One night, while savoring the warm afterglow of a particularly tasty batch of catfish stirfry, I was in the mood for something jazzy. Not bebop or fusion. And definitely not any booty shakin funk or honk and squeak, free jazz. I wanted something melodic. Something acoustic and gentle. Something I could just sorta resonate to.
Looking over to my shelves of CDs, I quickly found exactly what I was looking for. The New Miles Davis Quintet, was recorded on 11/16/55, featuring Miles first legendary quintet of John Coltrane on tenor sax, pianist Red Garland, Paul Chambers on bass, and drummer Philly Joe Jones. Simply put, The New Miles Davis Quintet is one of the most beautifully understated recordings of all time. And man did it hit the spot. As a jazzbo buddy of mine would say, "dat shits dope!"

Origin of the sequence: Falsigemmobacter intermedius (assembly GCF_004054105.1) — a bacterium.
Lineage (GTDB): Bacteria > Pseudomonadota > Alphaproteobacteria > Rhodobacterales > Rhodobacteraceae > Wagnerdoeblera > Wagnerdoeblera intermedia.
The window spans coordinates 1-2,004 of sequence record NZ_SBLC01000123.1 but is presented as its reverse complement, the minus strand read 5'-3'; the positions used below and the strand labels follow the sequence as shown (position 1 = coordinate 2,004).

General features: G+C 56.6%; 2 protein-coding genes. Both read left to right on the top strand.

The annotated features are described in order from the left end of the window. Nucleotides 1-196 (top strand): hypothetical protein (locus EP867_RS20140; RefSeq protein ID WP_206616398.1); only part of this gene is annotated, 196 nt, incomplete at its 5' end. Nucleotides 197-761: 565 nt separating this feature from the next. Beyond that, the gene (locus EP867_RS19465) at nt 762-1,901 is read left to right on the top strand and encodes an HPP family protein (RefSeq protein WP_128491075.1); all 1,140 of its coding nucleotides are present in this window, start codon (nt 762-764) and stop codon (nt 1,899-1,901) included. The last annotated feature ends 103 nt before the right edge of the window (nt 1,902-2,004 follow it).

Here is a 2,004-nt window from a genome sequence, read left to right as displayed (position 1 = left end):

Anyway, there I was, belly full and blissed, smiling in the silent void as the last delightful note of The New Miles Davis Quartet pulsed into the night. Slowly regaining my senses, the challenge was obvious. What do I put on next? Ahh, now were getting somewhere…
CD cover in hand, I focused on the musicians. "Why not put on some more Miles?" Nah, too easy. "OK, what about something from Coltrane?" Way too obvious. So after a quick perusal of my collection I picked Quintessence, an exquisite soundscape by Bill Evans from 1976. The connection? Philly Joe Jones the drummer, who plays on both albums. And that thought planted the seed for the game.
So without any further hype, heres how to play Dope Connections: